The Zen Stick
I have already mentioned the “zen line” and the “zen stick”. Due to their deep connection to zen buddhism, they often appear in calligraphies of zen masters. And what is so intriguing about these simple lines? Let’s find out together!
(Translated from here)
Translated by Judit Simon
Let’s begin at the beginning. I wrote about the Hitsuzendō (筆禅道) school in my previous article. In this zen calligraphy school two things are considered fundamental, regardless of whether one is a beginner or a master. One of these is the “zen circle” and the other is the so-called “zen line”. These two form the basis of all practice, in other words they are the alpha and omega, the beginning and the end. The line and the circle is where we start our practice from and this is where we return to over and over again.
Although the circle may not appear in other schools, the line plays an important role everywhere. I have already mentioned that at the beginning of our practice, we all start with drawing vertical and horizontal lines. One might think this is an easy task, but when tried, it soon becomes clear that it is not so! First of all the brush tip reacts to every little movement sensitively, so even a tiny bit of unevenness in our handling the brush will instanty show in the line we are drawing. It is also not easy to draw a straight and even line. Our body has to get used to a new way of writing, i.e when we draw the lines by moving our whole upper body, not the wrist or the arm. It is very difficult to draw an even (and also straight) line without using our body. In order to master this kind of “whole-body-movement’ in the Hitsuzendō (筆禅道) school, the students also practice drawing diagonal lines.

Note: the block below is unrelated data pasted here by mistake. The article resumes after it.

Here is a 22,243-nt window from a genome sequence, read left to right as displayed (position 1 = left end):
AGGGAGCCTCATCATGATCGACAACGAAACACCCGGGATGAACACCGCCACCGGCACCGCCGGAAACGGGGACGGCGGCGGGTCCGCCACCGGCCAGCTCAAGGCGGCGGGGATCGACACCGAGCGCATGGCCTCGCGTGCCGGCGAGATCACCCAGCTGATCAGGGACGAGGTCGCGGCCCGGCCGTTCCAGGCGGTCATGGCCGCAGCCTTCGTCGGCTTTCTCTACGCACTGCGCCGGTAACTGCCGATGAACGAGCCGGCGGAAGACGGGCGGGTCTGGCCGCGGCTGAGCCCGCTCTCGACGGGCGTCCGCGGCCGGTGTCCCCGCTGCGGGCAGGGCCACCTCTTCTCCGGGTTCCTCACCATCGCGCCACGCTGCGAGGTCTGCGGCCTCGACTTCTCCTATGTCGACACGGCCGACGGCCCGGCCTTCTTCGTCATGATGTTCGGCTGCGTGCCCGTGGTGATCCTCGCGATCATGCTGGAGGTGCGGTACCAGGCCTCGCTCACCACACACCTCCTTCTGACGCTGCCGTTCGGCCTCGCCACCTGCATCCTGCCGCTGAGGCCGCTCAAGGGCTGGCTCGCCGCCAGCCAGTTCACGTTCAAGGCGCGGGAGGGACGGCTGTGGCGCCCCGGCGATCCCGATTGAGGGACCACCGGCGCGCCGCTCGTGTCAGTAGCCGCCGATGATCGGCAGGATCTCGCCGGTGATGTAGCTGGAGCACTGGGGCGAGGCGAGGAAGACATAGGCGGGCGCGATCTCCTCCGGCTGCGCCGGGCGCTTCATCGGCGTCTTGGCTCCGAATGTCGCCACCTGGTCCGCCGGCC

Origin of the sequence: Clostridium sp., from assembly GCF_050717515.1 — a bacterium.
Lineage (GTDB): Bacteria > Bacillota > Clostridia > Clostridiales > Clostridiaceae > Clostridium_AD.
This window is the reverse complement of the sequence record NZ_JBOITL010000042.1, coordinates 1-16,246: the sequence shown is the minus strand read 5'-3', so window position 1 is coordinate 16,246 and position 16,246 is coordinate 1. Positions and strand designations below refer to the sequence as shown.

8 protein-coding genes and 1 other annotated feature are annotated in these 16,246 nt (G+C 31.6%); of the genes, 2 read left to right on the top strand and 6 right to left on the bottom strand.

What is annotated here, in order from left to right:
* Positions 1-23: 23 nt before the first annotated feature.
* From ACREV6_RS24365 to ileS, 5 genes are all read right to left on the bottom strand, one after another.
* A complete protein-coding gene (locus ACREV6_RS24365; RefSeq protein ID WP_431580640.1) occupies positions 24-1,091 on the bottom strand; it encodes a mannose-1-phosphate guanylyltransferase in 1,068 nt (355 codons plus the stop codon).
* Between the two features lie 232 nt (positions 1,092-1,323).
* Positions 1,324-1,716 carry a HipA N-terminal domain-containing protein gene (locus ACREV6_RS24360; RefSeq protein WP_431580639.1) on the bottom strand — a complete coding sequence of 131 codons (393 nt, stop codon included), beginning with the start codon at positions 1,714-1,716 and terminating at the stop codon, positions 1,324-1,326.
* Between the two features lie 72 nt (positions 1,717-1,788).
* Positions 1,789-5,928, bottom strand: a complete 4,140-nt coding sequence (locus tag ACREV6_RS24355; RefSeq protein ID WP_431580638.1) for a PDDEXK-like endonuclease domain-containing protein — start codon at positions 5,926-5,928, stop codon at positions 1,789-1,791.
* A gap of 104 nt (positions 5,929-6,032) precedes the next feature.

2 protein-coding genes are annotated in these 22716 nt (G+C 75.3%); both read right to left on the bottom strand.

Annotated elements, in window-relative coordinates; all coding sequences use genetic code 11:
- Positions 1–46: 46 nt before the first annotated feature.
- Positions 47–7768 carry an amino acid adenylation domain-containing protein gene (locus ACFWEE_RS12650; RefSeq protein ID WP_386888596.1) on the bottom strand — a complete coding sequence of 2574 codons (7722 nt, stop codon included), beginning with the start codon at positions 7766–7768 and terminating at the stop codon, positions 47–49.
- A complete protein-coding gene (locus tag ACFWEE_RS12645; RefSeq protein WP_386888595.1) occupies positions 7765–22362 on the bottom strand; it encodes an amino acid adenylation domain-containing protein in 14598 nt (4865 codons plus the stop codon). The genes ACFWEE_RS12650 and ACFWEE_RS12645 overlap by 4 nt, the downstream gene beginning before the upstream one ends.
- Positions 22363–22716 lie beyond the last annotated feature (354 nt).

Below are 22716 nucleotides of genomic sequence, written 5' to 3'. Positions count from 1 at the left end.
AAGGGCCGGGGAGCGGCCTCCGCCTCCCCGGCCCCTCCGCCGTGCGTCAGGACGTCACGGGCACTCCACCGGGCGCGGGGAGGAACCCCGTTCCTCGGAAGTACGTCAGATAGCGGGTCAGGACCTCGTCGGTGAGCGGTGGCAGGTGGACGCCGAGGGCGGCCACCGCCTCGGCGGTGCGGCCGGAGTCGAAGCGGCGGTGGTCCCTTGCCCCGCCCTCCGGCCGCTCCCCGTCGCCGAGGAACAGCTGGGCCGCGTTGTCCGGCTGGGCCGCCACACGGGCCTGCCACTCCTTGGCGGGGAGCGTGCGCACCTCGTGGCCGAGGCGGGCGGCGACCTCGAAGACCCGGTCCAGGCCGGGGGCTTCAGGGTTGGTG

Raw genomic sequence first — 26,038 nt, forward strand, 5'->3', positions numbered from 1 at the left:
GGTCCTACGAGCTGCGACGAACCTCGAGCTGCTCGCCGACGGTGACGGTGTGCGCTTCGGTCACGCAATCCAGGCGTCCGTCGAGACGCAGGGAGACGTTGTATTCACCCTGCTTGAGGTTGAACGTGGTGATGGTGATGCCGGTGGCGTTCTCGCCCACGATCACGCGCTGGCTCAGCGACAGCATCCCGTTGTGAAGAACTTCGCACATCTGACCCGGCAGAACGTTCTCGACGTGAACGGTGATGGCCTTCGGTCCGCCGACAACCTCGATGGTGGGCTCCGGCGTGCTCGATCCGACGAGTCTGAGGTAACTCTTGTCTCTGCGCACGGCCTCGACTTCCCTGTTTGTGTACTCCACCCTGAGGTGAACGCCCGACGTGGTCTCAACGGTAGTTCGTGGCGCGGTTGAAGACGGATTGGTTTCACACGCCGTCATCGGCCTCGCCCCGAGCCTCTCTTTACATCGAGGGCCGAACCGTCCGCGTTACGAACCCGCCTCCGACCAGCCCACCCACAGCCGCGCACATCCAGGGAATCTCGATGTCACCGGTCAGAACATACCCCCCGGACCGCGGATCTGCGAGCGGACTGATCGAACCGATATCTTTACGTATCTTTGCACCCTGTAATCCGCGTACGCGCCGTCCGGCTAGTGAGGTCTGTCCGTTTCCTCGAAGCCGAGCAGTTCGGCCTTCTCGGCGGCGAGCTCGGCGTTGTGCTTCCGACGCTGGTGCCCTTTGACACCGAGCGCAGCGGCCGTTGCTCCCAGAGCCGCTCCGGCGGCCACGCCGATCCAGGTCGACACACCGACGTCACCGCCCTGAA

Here is a zen line:
So the “zen line” forms a fundamental part of the practice. “Zen line”, although in a lot of ways similar to “zen stick”, still differs from it. “Zen line” is called mujibo (無字棒), which literally means “not a character line”. This might sound a bit obscure so let me put it this way: mujibo means: “empty line”. Whereas “zen stick”, usually made from bamboo, is called kanabō (金棒), or “iron stick”. This “iron stick” is not the weapon which looks like a flail without the chain.
This stick is called “iron” because it keeps the “devil” away with its power and helps the buddhist monks in their practice. This is a tool with which the master (at the right moment) strikes the student so as to bring his wandering mind back to focusing wholly on his practice.
If we now take a closer look at the “zen sticks” of zen master Hakuin (Hakuin Ekaku, 白 隠 慧鶴, 1685-1768 A.D.) we will find that they sometimes transform into a character or a dragon, accompanied by further teachings written next to the “stick”.
Here are some other “zen sticks” for further study.